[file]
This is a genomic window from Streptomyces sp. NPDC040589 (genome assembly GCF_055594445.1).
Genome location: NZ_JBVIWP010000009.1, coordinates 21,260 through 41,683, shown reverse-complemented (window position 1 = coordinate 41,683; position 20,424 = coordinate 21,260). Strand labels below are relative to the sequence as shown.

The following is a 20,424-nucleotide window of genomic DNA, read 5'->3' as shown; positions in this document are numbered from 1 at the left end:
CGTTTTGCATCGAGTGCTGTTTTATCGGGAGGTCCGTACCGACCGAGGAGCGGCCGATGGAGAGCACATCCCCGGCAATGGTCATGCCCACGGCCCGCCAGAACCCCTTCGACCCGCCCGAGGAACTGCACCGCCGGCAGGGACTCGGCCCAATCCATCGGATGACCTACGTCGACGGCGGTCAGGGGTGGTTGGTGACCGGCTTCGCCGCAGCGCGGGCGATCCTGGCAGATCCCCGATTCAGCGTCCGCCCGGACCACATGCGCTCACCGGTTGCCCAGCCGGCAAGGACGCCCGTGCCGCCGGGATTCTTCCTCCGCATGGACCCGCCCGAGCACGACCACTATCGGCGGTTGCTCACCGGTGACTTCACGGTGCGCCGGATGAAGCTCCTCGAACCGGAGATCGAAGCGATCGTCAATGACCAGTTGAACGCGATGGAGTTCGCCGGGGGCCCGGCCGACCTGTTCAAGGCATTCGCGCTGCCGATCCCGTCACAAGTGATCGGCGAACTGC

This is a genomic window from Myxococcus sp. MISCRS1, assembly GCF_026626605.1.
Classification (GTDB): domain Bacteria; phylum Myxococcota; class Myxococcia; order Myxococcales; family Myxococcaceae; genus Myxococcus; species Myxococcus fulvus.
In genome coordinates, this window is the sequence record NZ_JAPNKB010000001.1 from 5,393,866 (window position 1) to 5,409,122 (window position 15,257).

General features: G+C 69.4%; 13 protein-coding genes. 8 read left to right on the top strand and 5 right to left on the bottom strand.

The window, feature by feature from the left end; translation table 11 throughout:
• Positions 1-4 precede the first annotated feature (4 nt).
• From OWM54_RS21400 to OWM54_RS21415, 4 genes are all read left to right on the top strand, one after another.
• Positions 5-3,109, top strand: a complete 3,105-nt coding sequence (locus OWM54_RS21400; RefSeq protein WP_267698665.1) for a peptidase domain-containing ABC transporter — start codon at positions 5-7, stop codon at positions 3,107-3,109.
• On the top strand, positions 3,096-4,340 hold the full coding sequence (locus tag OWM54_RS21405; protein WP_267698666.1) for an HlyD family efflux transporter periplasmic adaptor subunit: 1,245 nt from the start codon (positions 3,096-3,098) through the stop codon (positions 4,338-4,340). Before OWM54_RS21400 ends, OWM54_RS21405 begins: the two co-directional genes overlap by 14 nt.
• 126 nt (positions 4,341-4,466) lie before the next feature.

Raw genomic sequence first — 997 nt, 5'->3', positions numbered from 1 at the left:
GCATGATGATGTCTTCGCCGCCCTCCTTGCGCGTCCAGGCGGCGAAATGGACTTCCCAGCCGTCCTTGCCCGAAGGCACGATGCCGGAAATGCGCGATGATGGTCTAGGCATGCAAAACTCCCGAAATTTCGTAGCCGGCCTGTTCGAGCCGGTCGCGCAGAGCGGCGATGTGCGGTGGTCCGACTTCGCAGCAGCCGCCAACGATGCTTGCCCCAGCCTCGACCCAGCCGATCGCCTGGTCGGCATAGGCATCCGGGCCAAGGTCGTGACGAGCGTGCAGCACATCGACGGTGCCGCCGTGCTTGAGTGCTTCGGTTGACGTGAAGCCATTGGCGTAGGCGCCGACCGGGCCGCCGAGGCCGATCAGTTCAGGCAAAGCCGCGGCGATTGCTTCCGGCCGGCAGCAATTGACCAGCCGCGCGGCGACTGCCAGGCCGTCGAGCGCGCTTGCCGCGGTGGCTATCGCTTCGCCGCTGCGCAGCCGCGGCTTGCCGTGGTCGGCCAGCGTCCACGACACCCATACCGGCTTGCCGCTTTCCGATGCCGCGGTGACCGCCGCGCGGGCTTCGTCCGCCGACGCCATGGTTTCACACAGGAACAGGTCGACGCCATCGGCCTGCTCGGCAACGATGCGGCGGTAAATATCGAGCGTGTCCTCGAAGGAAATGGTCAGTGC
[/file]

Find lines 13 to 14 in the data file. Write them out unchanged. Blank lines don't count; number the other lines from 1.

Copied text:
• On the top strand, positions 3,096-4,340 hold the full coding sequence (locus tag OWM54_RS21405; protein WP_267698666.1) for an HlyD family efflux transporter periplasmic adaptor subunit: 1,245 nt from the start codon (positions 3,096-3,098) through the stop codon (positions 4,338-4,340). Before OWM54_RS21400 ends, OWM54_RS21405 begins: the two co-directional genes overlap by 14 nt.
• 126 nt (positions 4,341-4,466) lie before the next feature.